Focus’ new remake of Jane Austen’s Emma. (87%) did not exactly break any records this week, but it can brag about having the current best per-theater-average of the young year. In five theaters this weekend, the film starring Anya Taylor-Joy in the title role grossed $230,000 for a $46,000 PTA. Amazon’s Seberg (38%), which was pushed back from its original December release, grossed $60,487 in three theaters, giving it the second best PTA of the year. In 357 theaters, Impractical Jokers: The Movie (57%) just missed the top ten, grossing $2.60 million, a PTA just behind Oscilloscope’s CatVideoFest2020, which grossed $220,150 in 30 theaters. Magnolia’s Once Were Brothers: Robbie Robertson and the Band (77%) had the third best PTA of the week with $41,500 in four theaters. Neon’s Portrait of a Lady on Fire (98%) expanded to 130 theaters and grossed $715,000. Its total stands at $1.45 million.



This Time Last Year: The How to Train Your Dragon Trilogy Comes to an End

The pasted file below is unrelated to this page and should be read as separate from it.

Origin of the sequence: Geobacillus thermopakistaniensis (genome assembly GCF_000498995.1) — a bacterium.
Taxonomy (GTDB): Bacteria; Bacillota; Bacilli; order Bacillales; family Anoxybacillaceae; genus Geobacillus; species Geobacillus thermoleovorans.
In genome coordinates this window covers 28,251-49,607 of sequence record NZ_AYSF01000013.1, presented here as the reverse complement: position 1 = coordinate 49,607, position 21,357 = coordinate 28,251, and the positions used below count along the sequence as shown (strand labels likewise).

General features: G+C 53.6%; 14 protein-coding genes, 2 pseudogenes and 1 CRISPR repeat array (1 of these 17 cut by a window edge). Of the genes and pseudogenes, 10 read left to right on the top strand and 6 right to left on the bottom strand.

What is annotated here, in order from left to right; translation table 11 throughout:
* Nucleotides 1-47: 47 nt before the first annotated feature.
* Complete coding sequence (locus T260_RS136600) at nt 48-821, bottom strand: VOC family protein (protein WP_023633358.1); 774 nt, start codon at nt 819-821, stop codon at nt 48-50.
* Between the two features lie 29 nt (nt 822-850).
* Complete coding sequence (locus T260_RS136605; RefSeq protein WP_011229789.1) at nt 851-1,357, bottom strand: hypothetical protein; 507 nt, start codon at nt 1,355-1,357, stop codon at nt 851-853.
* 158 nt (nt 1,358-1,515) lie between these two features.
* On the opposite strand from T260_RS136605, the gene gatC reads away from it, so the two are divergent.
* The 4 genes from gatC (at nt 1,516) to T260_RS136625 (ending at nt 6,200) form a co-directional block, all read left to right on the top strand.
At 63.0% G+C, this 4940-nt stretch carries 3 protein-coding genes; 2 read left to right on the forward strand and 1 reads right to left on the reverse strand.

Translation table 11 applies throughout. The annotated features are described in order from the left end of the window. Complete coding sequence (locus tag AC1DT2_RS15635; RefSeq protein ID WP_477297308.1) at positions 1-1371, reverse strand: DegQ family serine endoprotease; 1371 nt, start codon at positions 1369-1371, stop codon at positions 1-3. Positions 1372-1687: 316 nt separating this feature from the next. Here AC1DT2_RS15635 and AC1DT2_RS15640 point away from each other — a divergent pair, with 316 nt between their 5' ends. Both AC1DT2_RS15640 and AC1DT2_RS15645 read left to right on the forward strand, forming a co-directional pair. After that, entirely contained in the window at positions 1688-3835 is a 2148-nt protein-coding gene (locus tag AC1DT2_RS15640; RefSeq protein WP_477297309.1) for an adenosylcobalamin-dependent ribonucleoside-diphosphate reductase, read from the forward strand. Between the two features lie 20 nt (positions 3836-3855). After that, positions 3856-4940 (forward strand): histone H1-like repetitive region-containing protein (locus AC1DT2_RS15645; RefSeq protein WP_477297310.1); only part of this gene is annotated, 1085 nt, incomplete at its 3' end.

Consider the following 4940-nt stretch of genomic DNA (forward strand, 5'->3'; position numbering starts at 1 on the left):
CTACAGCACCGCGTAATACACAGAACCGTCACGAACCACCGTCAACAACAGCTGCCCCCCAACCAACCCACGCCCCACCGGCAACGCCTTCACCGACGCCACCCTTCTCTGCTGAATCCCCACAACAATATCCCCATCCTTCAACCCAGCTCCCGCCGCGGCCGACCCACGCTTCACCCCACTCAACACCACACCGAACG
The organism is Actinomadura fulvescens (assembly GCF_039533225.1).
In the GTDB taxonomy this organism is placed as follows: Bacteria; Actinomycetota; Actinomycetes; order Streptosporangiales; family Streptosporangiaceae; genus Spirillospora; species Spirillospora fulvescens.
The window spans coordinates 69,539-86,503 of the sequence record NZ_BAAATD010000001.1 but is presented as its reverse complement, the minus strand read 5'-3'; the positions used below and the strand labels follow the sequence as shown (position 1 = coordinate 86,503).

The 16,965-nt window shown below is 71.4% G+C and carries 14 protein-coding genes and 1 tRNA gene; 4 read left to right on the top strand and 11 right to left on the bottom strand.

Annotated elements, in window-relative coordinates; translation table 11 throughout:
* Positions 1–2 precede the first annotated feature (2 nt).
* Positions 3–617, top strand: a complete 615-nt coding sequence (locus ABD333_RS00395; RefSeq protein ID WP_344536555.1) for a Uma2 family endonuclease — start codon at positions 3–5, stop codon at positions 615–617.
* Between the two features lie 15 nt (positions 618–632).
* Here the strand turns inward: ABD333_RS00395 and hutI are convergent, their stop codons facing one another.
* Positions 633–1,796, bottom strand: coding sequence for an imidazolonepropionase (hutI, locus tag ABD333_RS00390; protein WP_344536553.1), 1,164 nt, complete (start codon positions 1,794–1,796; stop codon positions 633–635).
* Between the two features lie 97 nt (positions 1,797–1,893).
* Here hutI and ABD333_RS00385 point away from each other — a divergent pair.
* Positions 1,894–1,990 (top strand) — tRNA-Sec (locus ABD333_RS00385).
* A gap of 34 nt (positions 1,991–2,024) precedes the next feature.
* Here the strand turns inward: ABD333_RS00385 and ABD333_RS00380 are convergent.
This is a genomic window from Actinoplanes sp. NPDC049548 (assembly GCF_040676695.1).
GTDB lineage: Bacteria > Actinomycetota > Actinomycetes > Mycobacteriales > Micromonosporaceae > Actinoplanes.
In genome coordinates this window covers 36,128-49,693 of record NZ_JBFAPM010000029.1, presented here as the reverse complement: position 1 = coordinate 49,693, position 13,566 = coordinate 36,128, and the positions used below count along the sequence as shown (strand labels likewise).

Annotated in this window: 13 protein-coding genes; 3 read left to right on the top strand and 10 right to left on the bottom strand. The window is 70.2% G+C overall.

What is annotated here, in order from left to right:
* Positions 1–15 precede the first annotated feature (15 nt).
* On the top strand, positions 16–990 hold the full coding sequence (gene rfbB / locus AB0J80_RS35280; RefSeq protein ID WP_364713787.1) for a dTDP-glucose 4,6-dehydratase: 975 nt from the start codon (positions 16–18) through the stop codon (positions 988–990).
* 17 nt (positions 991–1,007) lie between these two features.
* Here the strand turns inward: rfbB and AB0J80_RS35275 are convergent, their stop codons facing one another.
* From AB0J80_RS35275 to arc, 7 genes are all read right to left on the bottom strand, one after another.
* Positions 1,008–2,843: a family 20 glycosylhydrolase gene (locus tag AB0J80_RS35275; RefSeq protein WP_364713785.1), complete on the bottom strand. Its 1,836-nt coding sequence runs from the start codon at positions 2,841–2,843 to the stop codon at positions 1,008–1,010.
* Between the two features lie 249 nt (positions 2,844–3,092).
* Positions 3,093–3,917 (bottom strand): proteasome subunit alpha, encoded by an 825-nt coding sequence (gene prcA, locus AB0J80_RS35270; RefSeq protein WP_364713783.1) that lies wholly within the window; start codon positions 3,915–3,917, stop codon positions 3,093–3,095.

The conclusion of the How To Train Your Dragon trilogy led the box office when The Hidden World opened to $55 million, making up 49.72% of the Top Ten grosses. The wrestling comedy Fighting with My Family went into wide release but only finished fourth with $7.81 million. The rest of the top five were made up by Alita: Battle Angel ($12.34 million), The Lego Movie 2 ($9.68 million), and Isn’t It Romantic ($7.12 million). Roadside’s faith-based brotherly football film, Run the Race, opened in 853 theaters and finished tenth with $2.16 million. The Top Ten films grossed a total of $110.66 million and averaged 66.3% on the Tomatometer. This year’s Top Ten grossed an estimated $87.39 Million and averaged 63.6% with critics.